Whether the road to victory was a short or long one, it is gratifying to get to the end of a Florida business litigation matter and have a favorable judgment in your hands. The final order serves as proof that the court found in your favor and you are entitled to your legal remedies. However, do not expect a check in the mail representing your monetary damages. A judgment allows the holder to use the power of the court to obtain the amount due, but there is nothing automatic about the process. Instead, Florida law on enforcement of judgments defines your options and steps you need to follow.
However, the last thing you want at the end of the litigation road is to make critical errors that adversely affect your company’s interests. It is important to trust a Clearwater business litigation lawyer for assistance with strategies for enforcing a judgment in Florida.
Two Different Approaches to Protecting Your Interests
Before getting to your specific remedies for enforcement, you should understand the two different strategies you might pursue:
- A passive approach to enforcement preserves your company’s rights by notifying all other interested parties of your interest, which is secured by court order. A judgment lien on property is an example. Your interest will be addressed when the debtor attempts to transfer title.
- Taking an active approach expedites the process, but it does require more effort on your behalf. Essentially, you are going through another legal process to enforce the judgment.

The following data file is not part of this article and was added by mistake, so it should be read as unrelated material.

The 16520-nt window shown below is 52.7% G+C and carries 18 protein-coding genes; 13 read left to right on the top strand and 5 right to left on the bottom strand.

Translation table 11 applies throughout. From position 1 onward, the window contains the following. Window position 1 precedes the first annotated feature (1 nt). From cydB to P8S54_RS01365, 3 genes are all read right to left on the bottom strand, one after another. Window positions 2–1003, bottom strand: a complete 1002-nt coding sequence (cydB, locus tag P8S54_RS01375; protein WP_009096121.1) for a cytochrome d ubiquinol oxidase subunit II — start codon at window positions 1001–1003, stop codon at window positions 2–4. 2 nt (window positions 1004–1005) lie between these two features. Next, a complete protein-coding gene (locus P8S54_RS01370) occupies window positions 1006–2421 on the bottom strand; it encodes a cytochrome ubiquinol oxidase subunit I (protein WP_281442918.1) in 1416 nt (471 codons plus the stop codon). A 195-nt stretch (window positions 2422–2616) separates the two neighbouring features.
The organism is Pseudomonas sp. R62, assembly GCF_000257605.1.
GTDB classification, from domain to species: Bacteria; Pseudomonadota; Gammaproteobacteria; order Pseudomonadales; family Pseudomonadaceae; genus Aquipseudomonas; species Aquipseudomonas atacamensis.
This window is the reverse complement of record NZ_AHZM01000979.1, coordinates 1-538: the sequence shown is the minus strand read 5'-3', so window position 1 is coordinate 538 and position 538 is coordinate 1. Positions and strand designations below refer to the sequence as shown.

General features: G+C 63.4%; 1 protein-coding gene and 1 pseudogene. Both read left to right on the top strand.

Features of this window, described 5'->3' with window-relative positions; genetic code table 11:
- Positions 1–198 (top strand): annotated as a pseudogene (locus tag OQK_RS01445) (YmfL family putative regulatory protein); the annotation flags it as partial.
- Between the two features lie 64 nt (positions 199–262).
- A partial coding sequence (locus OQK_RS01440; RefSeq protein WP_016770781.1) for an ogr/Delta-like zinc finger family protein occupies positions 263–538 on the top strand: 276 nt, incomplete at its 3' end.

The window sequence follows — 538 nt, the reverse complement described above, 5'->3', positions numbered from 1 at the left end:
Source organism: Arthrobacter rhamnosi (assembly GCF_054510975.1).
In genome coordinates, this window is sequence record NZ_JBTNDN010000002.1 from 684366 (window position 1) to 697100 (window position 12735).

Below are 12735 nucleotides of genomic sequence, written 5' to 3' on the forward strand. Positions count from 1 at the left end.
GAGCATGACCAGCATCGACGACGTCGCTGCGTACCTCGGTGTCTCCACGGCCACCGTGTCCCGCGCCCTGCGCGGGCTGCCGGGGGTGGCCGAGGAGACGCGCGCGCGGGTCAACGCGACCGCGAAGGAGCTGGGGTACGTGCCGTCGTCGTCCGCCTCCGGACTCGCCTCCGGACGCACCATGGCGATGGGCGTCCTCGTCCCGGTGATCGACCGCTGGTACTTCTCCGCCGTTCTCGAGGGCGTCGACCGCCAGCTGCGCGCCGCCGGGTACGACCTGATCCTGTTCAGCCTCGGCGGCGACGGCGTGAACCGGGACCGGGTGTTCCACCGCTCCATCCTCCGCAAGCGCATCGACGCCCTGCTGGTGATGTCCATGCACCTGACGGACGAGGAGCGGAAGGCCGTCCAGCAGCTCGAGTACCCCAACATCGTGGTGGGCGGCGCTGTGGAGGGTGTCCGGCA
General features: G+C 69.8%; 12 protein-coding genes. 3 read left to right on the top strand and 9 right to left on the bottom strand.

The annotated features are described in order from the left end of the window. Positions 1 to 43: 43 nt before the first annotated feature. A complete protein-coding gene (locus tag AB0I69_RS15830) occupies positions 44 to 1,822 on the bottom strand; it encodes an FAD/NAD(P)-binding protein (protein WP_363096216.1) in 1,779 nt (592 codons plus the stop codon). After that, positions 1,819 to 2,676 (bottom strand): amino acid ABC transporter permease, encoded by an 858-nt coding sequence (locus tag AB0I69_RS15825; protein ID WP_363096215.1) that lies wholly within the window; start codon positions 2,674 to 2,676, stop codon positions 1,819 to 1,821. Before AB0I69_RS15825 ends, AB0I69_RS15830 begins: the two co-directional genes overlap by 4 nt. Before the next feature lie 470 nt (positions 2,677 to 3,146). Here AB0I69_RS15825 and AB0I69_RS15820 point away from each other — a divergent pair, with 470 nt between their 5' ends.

Options for Active Enforcement of Judgments After Business Litigation
If you decide to be proactive in enforcing your court order, you might consider the following strategies:
- Writ of Garnishment: Perhaps the most common way to obtain monetary damages is by directing the judgment debtor’s bank or employer to divert funds through garnishment. Note that the process provides the garnishee-debtor with an opportunity to respond and raise defenses, and even take the matter to trial on disputed issues.
- Writ of Execution: You can also utilize the authority of your Pasco County Sheriff to act on a levy, in which officers legally take the debtor’s property that is subject to execution. Some items are exempt from this process, so you may need to consider another option if your writ of execution applies to jointly owned property.
- Writ of Attachment: This enforcement option allows you to attach the judgment debtor’s real estate and personal property, but it is typically used to regain control over a specific item. A writ of attachment is often used in connection with a defaulted loan on a motor vehicle.
A Pinellas County, FL Business Law Attorney Can Assist with Enforcement
If you are toward the end stages of business litigation or already have a judgment, please contact Clearwater Business Law to discuss enforcement options. You can reach our office by calling (727) 785-5100 or visit us online to set up a consultation. Once we review your circumstances, one of our business lawyers can advise you on strategy and next steps.